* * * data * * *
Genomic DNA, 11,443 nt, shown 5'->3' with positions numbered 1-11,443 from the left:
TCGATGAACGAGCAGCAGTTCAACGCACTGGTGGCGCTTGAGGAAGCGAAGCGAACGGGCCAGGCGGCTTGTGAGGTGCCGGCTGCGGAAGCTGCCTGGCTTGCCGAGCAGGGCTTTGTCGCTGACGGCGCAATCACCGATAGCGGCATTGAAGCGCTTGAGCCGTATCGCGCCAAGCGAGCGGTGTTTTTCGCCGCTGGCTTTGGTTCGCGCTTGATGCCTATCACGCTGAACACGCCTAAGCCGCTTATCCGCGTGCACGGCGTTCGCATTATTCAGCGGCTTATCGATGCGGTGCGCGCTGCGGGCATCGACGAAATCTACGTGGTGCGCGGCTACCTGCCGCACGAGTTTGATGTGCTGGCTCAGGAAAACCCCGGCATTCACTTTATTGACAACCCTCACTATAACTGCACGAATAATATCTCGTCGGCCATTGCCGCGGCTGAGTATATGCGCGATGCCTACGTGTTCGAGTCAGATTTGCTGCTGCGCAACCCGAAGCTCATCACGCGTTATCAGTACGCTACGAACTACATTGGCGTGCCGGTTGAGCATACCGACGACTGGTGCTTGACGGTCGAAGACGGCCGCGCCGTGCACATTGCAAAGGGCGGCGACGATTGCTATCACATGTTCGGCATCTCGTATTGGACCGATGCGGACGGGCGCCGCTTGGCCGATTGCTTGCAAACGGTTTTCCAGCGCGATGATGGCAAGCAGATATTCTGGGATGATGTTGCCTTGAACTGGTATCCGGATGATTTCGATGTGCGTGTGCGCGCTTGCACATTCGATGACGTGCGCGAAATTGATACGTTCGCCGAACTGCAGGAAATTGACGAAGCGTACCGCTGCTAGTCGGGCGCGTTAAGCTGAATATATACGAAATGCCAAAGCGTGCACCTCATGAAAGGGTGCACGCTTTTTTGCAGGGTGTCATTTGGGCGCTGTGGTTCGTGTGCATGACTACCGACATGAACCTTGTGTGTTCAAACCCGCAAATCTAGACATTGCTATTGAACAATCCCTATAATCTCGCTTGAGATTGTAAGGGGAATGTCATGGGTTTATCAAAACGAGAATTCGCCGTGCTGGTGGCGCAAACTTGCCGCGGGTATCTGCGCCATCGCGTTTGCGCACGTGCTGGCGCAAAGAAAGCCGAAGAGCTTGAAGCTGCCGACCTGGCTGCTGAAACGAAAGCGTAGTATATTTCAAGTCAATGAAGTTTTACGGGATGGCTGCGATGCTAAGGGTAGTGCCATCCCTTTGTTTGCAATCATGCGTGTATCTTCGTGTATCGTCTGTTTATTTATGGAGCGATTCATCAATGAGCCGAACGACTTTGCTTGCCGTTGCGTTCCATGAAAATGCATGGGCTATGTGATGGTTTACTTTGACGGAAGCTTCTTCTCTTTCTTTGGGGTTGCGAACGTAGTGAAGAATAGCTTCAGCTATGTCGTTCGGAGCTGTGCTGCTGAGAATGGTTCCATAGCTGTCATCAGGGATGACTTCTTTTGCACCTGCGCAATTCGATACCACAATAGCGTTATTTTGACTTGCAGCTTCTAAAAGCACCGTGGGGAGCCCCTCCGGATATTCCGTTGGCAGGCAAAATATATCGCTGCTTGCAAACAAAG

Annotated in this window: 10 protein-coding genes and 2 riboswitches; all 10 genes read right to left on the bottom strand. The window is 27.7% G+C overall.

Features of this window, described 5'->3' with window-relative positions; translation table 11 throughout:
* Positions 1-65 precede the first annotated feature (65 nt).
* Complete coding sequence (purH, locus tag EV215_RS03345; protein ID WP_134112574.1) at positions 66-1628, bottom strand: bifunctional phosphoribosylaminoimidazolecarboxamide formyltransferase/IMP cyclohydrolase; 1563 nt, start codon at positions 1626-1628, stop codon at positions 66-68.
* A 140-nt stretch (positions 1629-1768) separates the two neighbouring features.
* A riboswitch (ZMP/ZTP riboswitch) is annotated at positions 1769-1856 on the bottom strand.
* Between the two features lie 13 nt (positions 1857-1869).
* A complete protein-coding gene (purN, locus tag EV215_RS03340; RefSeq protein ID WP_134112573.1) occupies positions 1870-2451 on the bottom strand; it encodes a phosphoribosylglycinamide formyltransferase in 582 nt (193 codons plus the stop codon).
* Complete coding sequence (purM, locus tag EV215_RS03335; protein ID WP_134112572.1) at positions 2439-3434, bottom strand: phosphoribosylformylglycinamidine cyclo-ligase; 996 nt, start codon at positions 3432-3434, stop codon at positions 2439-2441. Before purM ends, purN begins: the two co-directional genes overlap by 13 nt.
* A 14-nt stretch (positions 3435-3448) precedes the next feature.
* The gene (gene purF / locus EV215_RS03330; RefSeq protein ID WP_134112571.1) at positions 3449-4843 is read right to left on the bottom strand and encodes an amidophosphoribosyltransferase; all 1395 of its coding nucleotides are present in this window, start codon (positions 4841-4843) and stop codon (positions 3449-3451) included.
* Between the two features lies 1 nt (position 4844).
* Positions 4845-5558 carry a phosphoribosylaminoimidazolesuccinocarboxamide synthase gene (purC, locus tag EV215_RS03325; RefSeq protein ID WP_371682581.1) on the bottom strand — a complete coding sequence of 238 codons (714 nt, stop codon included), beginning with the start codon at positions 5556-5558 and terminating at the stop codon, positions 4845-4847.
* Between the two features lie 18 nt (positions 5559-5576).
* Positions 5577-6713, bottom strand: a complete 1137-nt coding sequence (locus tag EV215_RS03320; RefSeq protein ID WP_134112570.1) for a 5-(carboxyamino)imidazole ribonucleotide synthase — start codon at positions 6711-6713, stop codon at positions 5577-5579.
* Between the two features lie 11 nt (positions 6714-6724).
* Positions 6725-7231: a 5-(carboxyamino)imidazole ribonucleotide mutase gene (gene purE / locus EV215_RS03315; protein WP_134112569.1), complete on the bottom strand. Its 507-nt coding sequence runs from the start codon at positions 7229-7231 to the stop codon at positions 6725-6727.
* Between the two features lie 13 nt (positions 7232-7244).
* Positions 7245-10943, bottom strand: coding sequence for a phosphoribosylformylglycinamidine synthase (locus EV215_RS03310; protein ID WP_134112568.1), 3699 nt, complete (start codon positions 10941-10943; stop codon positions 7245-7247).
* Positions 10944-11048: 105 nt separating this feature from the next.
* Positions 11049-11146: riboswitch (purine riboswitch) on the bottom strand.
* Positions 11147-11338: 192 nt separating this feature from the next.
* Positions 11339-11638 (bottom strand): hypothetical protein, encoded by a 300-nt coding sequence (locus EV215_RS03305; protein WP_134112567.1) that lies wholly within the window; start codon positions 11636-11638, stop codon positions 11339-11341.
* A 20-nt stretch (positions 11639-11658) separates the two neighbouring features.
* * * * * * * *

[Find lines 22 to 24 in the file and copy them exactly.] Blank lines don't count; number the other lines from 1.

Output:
* Positions 10944-11048: 105 nt separating this feature from the next.
* Positions 11049-11146: riboswitch (purine riboswitch) on the bottom strand.
* Positions 11147-11338: 192 nt separating this feature from the next.